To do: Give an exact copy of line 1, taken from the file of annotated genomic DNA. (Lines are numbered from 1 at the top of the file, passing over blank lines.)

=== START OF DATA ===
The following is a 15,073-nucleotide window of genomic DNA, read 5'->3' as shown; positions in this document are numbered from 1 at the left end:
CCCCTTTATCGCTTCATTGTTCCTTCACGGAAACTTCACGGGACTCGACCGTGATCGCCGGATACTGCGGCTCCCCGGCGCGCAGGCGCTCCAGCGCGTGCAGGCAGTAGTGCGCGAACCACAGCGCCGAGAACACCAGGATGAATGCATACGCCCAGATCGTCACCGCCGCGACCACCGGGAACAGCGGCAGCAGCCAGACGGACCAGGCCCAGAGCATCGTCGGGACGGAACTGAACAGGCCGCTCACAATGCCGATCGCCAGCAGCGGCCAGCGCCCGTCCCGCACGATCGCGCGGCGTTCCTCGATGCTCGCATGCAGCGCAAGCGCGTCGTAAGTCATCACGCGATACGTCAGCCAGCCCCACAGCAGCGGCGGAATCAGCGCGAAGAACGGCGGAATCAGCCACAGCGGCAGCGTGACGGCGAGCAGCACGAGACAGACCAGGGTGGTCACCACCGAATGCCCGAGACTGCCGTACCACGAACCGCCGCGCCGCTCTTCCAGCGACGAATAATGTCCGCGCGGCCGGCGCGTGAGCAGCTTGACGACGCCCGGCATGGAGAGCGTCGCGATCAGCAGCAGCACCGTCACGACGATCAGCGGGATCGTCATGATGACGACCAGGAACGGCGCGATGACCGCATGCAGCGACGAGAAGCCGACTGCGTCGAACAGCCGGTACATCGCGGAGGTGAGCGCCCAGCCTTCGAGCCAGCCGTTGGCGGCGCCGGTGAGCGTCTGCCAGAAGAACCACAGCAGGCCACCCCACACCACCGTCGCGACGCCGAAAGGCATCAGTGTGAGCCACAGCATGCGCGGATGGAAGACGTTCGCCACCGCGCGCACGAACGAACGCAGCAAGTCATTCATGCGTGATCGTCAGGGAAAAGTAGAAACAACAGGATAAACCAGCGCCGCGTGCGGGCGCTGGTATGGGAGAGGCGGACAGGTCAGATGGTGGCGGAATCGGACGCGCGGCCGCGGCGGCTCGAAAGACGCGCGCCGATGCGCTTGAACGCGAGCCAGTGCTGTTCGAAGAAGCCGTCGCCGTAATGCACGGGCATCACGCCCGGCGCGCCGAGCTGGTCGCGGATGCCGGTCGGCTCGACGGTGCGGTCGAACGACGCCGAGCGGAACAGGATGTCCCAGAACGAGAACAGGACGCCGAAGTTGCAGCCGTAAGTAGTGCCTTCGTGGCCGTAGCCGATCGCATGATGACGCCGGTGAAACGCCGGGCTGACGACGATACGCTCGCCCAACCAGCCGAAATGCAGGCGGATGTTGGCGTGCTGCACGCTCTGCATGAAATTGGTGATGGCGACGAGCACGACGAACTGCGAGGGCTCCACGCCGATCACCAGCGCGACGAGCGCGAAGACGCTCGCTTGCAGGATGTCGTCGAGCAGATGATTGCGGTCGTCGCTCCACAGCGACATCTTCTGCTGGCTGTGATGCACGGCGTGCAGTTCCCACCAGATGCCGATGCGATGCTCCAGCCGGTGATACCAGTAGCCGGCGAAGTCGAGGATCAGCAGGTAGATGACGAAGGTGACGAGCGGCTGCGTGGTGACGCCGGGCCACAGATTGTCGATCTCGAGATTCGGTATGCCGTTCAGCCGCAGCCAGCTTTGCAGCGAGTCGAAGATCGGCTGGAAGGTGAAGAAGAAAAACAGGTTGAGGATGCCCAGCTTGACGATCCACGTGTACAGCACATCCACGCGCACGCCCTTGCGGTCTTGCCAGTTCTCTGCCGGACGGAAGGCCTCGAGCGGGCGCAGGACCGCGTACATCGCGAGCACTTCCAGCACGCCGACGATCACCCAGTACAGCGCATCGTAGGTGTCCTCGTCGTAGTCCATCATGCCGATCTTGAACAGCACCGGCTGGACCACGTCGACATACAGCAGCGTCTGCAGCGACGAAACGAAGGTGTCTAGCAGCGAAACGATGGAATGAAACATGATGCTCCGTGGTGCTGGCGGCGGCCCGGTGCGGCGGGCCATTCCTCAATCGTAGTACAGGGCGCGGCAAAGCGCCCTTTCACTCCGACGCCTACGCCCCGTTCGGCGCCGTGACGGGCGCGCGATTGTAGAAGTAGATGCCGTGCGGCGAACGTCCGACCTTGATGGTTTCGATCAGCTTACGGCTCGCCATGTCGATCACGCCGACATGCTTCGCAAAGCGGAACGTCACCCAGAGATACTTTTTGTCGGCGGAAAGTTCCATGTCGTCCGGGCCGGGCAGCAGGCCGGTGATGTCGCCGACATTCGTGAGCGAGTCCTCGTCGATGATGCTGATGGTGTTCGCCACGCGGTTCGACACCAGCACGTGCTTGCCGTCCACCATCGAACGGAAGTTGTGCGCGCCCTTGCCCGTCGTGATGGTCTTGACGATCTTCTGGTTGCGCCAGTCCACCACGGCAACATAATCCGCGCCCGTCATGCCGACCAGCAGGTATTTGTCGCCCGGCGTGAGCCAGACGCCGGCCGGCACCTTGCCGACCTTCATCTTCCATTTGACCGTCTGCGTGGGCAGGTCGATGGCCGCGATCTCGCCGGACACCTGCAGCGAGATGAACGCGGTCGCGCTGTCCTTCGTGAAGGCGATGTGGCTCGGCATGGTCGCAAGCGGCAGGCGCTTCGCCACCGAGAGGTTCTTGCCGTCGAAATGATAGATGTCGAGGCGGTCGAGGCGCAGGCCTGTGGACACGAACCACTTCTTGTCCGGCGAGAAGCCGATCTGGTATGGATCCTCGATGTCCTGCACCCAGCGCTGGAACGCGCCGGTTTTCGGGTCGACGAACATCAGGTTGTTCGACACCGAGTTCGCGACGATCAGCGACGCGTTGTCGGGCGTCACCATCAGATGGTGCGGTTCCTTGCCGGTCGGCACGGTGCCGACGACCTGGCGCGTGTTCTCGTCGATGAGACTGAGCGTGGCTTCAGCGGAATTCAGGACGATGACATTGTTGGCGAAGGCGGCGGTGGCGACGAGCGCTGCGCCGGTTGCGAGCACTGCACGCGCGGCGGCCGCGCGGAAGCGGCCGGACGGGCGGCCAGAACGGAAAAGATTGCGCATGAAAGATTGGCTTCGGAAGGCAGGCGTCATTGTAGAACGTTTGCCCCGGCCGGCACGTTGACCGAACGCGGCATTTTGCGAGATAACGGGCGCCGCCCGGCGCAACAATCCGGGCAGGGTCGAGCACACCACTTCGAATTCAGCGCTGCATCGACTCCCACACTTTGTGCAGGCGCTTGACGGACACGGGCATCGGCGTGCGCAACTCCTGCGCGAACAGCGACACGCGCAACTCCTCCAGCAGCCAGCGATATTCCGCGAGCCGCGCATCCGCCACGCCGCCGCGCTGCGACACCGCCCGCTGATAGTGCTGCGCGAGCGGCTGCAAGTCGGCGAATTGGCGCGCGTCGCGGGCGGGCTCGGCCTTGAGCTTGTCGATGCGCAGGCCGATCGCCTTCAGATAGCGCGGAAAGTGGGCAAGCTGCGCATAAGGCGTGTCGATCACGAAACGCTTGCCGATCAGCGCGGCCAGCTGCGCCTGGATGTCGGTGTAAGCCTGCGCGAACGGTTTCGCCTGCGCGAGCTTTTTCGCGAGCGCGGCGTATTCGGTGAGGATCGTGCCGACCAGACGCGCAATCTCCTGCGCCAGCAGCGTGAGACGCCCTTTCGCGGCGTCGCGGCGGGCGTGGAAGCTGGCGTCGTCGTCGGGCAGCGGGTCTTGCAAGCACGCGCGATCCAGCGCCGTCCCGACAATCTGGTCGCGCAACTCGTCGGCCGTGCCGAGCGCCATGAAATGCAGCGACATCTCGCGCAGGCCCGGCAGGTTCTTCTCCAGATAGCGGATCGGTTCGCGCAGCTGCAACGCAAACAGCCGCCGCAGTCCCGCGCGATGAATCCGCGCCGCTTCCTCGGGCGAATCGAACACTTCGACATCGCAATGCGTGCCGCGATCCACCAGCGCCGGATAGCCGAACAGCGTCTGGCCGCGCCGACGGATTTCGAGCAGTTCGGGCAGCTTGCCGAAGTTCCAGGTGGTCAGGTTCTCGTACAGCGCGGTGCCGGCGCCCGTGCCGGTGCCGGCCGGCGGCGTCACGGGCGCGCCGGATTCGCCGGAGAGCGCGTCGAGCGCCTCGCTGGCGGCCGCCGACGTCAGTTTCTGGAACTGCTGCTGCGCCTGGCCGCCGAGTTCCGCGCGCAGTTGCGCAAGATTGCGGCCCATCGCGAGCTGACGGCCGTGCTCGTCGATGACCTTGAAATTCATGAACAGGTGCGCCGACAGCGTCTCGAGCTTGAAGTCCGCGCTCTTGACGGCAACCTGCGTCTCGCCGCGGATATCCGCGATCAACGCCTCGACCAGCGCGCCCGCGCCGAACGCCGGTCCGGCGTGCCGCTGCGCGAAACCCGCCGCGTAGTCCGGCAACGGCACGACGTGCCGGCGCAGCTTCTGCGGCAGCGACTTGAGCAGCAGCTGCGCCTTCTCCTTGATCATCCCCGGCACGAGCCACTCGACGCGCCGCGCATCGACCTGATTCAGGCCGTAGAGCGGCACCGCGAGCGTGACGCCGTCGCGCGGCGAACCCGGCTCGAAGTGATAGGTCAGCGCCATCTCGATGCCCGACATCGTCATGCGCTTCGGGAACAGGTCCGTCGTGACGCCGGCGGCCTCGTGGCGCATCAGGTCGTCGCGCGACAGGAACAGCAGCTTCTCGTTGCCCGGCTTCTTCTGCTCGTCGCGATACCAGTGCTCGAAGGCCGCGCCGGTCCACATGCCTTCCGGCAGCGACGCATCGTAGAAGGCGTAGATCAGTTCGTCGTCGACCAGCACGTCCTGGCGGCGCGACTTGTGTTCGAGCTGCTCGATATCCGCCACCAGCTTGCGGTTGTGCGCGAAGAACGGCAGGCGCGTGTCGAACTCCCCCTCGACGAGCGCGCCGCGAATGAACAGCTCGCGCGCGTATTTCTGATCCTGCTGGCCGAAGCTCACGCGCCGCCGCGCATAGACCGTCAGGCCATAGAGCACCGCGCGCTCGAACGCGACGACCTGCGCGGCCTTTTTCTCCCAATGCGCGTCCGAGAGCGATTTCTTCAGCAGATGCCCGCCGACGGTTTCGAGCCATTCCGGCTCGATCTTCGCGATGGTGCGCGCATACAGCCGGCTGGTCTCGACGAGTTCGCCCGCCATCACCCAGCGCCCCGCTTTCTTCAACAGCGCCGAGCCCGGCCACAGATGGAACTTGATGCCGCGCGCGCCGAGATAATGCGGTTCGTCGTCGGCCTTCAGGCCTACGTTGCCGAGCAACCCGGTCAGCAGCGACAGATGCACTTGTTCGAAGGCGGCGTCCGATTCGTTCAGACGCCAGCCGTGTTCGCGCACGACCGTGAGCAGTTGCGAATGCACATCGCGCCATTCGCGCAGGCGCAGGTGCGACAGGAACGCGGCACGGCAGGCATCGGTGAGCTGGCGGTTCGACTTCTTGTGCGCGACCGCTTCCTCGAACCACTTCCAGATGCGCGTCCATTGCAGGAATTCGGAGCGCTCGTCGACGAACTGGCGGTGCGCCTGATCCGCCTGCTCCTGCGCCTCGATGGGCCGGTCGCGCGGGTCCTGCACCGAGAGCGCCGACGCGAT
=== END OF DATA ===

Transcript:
The following is a 15,073-nucleotide window of genomic DNA, read 5'->3' as shown; positions in this document are numbered from 1 at the left end: